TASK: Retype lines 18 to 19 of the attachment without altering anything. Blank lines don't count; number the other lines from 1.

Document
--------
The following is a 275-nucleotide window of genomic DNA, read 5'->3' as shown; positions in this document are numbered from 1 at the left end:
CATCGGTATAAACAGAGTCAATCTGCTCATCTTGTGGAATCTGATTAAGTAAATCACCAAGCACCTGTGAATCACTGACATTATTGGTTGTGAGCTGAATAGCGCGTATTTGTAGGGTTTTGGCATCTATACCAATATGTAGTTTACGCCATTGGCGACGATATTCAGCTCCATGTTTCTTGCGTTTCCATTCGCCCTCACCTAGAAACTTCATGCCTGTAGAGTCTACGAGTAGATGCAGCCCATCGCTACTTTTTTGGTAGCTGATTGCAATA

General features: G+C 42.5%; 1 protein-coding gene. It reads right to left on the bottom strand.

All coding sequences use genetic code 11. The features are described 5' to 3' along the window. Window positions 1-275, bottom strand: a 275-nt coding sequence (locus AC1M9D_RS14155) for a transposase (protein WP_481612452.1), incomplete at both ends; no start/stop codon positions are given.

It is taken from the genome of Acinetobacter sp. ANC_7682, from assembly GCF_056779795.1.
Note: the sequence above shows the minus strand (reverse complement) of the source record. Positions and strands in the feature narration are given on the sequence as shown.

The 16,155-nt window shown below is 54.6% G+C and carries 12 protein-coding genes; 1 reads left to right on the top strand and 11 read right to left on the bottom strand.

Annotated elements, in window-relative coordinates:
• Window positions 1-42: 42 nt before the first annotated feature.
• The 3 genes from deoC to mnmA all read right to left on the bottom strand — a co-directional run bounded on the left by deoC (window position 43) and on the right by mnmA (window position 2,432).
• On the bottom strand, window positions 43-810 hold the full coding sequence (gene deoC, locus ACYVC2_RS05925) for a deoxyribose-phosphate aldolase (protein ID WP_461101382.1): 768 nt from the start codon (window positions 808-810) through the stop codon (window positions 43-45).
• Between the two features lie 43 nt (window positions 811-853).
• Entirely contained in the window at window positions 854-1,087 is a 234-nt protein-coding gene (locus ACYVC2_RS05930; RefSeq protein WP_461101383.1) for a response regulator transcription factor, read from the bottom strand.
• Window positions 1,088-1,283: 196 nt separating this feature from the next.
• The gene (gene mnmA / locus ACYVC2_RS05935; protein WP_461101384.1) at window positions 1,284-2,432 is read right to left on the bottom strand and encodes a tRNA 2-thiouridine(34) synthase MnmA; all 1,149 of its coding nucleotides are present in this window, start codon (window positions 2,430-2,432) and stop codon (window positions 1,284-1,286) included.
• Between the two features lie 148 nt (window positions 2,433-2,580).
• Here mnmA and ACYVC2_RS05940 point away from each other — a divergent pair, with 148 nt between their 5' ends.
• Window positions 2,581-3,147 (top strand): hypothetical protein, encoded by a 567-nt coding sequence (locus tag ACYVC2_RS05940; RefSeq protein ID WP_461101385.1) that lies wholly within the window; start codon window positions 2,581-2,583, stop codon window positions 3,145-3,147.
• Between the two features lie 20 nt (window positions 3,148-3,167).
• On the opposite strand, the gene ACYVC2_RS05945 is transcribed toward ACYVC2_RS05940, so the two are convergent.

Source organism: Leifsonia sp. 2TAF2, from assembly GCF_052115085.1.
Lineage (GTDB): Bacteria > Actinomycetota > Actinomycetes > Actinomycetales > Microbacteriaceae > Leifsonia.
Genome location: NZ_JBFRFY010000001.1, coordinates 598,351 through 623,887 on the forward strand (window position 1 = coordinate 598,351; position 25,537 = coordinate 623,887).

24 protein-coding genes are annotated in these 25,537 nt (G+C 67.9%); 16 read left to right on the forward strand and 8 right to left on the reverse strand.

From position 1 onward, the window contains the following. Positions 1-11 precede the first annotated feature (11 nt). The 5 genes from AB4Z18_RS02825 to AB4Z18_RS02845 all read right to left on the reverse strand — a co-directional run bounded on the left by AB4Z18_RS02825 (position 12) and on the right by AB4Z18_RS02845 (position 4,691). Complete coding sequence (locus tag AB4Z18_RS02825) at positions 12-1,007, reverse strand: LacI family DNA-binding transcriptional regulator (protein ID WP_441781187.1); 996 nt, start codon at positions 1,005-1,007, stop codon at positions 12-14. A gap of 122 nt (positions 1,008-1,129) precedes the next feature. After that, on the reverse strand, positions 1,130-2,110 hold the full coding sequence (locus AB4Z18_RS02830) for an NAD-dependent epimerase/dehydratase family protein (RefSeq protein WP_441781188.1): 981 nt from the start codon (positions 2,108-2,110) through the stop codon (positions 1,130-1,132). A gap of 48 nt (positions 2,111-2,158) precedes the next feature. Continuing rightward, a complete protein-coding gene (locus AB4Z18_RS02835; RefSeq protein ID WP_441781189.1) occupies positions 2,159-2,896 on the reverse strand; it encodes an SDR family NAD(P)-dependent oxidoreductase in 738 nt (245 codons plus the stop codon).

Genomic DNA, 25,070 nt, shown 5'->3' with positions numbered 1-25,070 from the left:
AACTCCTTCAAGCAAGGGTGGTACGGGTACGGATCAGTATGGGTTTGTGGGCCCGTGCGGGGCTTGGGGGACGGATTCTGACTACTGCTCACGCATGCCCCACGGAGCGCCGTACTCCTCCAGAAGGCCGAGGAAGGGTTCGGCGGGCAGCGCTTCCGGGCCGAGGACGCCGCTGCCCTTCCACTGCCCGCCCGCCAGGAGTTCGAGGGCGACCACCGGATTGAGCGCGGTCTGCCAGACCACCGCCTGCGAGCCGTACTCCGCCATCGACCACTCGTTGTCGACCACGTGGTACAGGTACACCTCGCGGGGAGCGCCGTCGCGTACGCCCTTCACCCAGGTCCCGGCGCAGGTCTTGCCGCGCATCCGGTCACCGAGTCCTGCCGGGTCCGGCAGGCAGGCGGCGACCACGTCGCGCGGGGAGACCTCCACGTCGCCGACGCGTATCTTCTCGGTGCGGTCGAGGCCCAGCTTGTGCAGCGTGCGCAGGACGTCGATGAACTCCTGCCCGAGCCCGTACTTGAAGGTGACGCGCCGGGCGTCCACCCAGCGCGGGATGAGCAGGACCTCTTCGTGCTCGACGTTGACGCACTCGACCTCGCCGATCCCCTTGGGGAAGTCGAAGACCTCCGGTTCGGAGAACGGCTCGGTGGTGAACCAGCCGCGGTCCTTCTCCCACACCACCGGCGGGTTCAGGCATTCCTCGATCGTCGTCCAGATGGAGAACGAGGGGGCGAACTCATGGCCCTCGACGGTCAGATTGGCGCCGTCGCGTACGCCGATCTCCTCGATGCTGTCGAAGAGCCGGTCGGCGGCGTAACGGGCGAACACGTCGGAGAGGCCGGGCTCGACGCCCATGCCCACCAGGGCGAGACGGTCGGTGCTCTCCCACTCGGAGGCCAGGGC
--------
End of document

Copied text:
• Window positions 2,581-3,147 (top strand): hypothetical protein, encoded by a 567-nt coding sequence (locus tag ACYVC2_RS05940; RefSeq protein ID WP_461101385.1) that lies wholly within the window; start codon window positions 2,581-2,583, stop codon window positions 3,145-3,147.
• Between the two features lie 20 nt (window positions 3,148-3,167).